- Unwalla, H; Banerjea, AC
- The regulatory proteins TAT and REV play a very important role in the transcription and replication of HIV-1. In order to seHIV-01lectively down regulate the expression of these genes we synthesized several mono- and one di-DNA-enzyme against the TAT or TAT-REV RNA. Several mono-DNA-enzymes possessing the 10-23 catalytic motif were assembled that were targeted to the predicted loop region of TAT or TAT/REV RNA. The cleavage efficiency of each mono-DNA-enzyme was variable and independent of the size of the predicted loop structure of the target RNA. DNA-enzyme targeted against the largest loop region cleaved the substrate RNA poorly. Mono-DNA-enzyme-5944 that targets only the TAT region cleaved the substrate poorly but the DNA-enzyme-5970 that overlaps TAT and REV showed potent cleavage activity. The two DNA-enzymes, when placed in tandem, cleaved the target RNA at multiple sites that were specific for the two mono-DNA-enzymes. Only Dz-5970 retained the ability to cleave the target RNA specifically at simulated physiological conditions. They were able to inhibit HIV-1 specific genes efficiently when introduced into a mammalian cell. The extent of inhibition correlated with their cleavage efficiency obtained at standard conditions of cleavage. Although DNA-enzyme-5970 showed the highest reduction ( ∼ 90%), other DNA-enzymes (mono-DNA-enzyme-5944 and the di-DNA-enzyme) also showed reduction to an extent of 60 and 80% respectively. The inhibitory effect of the DNA-enzyme could be overcome by providing HIV-1 TAT to the cells. © 2001 Elsevier Science B.V.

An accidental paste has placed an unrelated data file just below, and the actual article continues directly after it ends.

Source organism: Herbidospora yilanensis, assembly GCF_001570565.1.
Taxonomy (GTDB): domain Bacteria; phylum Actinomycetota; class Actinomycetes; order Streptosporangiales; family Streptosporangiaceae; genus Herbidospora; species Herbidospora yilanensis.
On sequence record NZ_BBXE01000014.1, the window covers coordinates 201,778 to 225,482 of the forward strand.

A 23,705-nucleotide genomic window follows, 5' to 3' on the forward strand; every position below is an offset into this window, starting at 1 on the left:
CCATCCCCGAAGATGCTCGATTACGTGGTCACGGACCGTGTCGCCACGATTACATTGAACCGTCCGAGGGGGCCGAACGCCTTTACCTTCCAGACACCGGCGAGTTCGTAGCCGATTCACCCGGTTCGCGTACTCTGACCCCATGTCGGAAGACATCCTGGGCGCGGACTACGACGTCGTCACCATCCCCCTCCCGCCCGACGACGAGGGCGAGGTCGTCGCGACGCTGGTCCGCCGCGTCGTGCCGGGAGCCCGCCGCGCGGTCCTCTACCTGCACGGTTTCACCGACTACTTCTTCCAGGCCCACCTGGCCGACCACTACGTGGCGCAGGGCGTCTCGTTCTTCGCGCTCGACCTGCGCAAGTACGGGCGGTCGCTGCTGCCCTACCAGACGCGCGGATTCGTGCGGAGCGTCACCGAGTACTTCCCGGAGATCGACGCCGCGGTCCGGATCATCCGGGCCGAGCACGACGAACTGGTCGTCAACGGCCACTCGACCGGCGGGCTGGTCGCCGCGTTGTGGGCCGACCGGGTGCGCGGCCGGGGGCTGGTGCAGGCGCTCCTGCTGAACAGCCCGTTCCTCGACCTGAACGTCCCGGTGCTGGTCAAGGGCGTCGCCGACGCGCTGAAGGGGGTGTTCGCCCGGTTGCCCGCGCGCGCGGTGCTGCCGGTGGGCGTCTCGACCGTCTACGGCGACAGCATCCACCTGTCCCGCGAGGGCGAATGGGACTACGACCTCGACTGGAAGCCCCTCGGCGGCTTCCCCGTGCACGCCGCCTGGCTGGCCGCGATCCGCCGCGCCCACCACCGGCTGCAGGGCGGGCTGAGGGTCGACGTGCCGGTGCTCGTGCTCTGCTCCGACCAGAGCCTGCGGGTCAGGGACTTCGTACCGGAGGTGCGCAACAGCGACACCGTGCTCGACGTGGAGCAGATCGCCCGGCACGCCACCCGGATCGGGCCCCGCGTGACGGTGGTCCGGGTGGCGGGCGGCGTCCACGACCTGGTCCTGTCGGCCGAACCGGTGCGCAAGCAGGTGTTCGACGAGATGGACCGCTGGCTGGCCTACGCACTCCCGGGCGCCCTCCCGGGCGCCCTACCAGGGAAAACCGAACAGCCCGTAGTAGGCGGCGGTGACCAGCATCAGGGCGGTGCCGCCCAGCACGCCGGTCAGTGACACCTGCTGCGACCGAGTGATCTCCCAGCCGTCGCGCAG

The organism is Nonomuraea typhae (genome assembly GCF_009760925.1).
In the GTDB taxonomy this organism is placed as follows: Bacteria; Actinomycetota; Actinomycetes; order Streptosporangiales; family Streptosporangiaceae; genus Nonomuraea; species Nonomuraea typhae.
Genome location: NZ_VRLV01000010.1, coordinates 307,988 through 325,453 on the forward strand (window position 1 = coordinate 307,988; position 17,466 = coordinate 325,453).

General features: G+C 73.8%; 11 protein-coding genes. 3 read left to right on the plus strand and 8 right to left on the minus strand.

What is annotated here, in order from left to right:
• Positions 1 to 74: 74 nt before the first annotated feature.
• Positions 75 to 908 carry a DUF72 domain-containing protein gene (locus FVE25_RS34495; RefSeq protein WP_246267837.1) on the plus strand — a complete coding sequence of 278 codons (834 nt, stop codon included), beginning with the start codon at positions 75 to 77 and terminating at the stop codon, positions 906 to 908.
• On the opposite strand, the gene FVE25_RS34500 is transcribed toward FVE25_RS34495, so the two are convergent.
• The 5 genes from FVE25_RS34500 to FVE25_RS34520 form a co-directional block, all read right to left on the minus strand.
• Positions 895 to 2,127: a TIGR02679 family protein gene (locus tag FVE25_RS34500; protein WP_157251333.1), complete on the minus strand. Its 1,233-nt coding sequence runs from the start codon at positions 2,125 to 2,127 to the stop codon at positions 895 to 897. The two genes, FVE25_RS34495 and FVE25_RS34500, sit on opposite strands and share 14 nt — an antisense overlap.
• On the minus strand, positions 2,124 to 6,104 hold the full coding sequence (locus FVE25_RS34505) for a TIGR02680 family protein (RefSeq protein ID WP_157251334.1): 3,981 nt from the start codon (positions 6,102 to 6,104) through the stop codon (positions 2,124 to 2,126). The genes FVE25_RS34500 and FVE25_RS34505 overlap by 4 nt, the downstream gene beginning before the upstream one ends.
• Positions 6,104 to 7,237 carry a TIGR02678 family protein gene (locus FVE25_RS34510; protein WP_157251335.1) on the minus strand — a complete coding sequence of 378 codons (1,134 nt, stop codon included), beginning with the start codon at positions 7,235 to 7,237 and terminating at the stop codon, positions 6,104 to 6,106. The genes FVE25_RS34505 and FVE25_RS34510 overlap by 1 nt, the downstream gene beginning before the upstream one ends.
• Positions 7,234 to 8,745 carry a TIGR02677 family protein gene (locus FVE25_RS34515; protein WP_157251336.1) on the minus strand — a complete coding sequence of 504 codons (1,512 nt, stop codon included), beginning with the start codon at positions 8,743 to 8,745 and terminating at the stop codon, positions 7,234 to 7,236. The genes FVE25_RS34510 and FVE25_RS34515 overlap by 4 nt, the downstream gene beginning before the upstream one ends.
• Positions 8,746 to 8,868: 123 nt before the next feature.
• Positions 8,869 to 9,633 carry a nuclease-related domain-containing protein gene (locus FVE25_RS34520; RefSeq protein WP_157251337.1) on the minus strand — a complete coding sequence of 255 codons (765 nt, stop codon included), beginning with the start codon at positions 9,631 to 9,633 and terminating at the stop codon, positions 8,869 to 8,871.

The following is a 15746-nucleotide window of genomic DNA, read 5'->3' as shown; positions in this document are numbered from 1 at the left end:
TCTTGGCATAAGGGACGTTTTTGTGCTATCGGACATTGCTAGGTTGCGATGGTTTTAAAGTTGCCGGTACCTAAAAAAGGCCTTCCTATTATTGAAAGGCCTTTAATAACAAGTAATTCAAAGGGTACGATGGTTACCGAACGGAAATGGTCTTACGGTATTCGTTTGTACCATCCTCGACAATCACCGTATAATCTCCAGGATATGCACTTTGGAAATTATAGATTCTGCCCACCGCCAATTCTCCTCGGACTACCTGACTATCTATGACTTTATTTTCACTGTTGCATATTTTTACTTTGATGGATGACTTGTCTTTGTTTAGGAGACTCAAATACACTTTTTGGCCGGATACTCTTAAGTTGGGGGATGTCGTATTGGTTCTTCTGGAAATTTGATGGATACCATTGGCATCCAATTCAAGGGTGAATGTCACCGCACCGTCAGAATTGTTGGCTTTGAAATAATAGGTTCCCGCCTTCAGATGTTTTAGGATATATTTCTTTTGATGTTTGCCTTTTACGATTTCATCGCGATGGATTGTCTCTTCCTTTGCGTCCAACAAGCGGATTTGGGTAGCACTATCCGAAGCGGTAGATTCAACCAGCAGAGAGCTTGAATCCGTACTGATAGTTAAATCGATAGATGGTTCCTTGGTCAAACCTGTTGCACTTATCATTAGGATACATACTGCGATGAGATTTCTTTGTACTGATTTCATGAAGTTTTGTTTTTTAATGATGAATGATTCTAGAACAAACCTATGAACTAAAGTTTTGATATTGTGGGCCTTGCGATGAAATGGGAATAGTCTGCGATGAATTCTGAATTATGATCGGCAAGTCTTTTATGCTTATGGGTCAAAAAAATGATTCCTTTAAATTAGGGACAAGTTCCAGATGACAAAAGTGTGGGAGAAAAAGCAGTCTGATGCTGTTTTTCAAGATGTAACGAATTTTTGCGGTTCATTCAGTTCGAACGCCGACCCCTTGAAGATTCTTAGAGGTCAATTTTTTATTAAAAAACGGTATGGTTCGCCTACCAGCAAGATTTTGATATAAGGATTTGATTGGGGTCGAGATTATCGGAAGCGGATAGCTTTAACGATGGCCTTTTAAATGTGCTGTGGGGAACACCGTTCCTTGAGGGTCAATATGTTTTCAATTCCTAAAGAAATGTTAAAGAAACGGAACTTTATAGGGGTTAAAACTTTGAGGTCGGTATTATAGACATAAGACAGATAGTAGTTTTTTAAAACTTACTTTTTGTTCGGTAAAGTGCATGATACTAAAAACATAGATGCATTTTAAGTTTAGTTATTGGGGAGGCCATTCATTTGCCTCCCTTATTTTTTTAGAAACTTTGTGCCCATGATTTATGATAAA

- July 10, 2001
Digital Object Identifier (DOI)
Additional Document Info